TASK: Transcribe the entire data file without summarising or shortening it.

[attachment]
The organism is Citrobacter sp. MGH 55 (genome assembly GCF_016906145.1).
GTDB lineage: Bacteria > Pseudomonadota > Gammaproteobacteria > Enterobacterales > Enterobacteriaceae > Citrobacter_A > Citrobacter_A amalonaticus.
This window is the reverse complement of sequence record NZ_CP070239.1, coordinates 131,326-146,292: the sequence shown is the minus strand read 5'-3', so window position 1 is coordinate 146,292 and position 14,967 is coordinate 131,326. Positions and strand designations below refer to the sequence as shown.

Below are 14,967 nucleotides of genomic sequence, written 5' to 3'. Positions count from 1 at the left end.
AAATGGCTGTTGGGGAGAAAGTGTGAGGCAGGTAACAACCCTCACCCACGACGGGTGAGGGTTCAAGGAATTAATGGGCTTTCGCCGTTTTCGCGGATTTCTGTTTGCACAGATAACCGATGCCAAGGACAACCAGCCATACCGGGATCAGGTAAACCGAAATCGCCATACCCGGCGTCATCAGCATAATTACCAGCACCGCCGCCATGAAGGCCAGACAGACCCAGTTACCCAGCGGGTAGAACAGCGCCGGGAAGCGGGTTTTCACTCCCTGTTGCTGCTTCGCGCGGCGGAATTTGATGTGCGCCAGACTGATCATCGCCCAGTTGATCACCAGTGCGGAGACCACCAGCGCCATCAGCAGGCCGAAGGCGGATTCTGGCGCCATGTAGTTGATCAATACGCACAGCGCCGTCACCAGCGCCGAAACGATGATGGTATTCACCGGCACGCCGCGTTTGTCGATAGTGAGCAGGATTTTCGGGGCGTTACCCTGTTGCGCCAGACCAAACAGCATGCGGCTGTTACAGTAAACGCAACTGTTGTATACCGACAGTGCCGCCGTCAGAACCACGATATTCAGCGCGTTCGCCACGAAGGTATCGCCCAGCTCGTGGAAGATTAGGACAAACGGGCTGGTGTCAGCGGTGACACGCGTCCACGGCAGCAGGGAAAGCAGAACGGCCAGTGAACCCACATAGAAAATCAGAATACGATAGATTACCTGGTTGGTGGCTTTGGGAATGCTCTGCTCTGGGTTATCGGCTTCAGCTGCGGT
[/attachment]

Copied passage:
The organism is Citrobacter sp. MGH 55 (genome assembly GCF_016906145.1).
GTDB lineage: Bacteria > Pseudomonadota > Gammaproteobacteria > Enterobacterales > Enterobacteriaceae > Citrobacter_A > Citrobacter_A amalonaticus.
This window is the reverse complement of sequence record NZ_CP070239.1, coordinates 131,326-146,292: the sequence shown is the minus strand read 5'-3', so window position 1 is coordinate 146,292 and position 14,967 is coordinate 131,326. Positions and strand designations below refer to the sequence as shown.

Below are 14,967 nucleotides of genomic sequence, written 5' to 3'. Positions count from 1 at the left end.
AAATGGCTGTTGGGGAGAAAGTGTGAGGCAGGTAACAACCCTCACCCACGACGGGTGAGGGTTCAAGGAATTAATGGGCTTTCGCCGTTTTCGCGGATTTCTGTTTGCACAGATAACCGATGCCAAGGACAACCAGCCATACCGGGATCAGGTAAACCGAAATCGCCATACCCGGCGTCATCAGCATAATTACCAGCACCGCCGCCATGAAGGCCAGACAGACCCAGTTACCCAGCGGGTAGAACAGCGCCGGGAAGCGGGTTTTCACTCCCTGTTGCTGCTTCGCGCGGCGGAATTTGATGTGCGCCAGACTGATCATCGCCCAGTTGATCACCAGTGCGGAGACCACCAGCGCCATCAGCAGGCCGAAGGCGGATTCTGGCGCCATGTAGTTGATCAATACGCACAGCGCCGTCACCAGCGCCGAAACGATGATGGTATTCACCGGCACGCCGCGTTTGTCGATAGTGAGCAGGATTTTCGGGGCGTTACCCTGTTGCGCCAGACCAAACAGCATGCGGCTGTTACAGTAAACGCAACTGTTGTATACCGACAGTGCCGCCGTCAGAACCACGATATTCAGCGCGTTCGCCACGAAGGTATCGCCCAGCTCGTGGAAGATTAGGACAAACGGGCTGGTGTCAGCGGTGACACGCGTCCACGGCAGCAGGGAAAGCAGAACGGCCAGTGAACCCACATAGAAAATCAGAATACGATAGATTACCTGGTTGGTGGCTTTGGGAATGCTCTGCTCTGGGTTATCGGCTTCAGCTGCGGT